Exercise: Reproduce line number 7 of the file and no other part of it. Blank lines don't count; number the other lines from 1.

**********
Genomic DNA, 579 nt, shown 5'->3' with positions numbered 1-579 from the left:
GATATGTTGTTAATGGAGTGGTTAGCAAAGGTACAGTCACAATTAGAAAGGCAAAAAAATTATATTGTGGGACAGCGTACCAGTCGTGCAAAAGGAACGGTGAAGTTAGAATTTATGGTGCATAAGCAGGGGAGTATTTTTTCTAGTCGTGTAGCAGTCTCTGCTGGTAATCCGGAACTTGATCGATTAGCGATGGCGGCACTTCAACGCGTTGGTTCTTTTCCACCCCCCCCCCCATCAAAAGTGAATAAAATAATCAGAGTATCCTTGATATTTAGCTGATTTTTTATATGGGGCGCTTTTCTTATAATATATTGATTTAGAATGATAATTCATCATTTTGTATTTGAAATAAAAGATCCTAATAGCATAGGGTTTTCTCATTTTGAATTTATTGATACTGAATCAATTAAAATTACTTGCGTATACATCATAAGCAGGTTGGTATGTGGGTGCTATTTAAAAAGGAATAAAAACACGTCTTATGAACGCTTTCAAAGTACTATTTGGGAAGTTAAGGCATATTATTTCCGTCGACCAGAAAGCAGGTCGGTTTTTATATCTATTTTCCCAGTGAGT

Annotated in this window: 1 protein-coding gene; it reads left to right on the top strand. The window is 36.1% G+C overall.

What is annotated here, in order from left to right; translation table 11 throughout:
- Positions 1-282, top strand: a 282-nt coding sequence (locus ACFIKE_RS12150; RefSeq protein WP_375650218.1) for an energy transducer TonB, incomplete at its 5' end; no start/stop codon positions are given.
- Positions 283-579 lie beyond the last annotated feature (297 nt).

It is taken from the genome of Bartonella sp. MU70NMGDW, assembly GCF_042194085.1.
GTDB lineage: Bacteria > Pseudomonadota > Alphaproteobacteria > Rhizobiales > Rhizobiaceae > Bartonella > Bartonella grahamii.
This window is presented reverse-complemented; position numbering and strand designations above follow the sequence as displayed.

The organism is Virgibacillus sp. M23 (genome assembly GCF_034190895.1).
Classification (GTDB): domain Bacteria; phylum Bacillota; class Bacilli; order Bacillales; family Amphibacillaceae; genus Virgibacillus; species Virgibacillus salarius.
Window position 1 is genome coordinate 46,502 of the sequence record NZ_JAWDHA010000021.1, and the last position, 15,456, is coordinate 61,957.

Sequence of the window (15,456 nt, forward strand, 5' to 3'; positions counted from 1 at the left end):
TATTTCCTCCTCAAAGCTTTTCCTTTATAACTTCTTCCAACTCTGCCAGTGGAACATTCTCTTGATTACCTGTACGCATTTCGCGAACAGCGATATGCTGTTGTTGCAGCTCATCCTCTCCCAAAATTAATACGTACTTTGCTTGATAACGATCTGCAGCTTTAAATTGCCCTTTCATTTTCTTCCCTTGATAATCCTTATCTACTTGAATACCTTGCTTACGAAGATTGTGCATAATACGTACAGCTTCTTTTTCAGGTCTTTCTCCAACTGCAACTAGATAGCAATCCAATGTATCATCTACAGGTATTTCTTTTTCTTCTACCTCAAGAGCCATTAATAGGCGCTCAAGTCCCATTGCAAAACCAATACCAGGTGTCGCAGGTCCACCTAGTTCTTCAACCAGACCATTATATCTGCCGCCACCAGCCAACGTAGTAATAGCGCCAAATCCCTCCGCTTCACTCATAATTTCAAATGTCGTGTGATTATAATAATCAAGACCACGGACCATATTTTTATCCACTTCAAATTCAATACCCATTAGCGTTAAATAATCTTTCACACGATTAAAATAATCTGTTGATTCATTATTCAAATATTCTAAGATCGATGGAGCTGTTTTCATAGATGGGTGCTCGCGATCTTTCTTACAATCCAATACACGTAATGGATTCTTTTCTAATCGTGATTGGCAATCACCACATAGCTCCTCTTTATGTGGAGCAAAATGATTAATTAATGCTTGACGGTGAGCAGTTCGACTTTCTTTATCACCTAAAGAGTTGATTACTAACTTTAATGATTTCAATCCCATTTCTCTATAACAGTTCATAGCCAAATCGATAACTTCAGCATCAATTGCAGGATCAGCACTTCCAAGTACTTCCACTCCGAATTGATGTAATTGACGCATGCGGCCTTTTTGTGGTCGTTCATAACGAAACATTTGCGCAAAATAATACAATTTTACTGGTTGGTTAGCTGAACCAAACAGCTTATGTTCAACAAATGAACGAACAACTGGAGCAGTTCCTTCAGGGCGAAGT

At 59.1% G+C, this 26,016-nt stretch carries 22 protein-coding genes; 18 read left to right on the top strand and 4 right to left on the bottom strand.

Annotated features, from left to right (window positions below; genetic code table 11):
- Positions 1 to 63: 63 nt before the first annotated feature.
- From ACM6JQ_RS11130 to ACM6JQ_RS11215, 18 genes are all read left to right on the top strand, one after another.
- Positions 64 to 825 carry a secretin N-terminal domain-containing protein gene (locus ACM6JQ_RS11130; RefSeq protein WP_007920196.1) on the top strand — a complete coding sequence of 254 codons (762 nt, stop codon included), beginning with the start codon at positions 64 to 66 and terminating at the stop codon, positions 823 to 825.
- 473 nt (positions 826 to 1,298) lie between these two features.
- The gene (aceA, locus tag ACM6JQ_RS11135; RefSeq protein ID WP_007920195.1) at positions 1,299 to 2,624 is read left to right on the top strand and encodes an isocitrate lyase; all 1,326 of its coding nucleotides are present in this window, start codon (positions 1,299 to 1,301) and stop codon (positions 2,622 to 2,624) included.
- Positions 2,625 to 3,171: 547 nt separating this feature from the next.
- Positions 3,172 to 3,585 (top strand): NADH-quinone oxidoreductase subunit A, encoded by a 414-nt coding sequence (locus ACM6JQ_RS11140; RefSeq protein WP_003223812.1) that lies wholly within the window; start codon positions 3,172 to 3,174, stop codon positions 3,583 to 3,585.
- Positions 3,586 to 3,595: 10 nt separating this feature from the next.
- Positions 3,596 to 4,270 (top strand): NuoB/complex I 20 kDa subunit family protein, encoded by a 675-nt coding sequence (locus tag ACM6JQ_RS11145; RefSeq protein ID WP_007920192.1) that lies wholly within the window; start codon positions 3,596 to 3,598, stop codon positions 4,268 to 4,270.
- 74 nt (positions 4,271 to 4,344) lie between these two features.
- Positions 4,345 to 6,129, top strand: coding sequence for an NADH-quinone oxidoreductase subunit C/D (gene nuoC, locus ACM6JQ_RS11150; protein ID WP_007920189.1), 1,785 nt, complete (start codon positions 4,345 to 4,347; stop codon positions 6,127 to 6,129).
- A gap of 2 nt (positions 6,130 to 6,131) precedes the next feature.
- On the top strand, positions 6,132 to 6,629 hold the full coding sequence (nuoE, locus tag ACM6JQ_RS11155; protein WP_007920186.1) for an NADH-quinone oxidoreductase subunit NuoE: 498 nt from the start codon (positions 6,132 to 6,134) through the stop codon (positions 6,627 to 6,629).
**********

It is taken from the genome of Bartonella sp. MU70NMGDW, assembly GCF_042194085.1.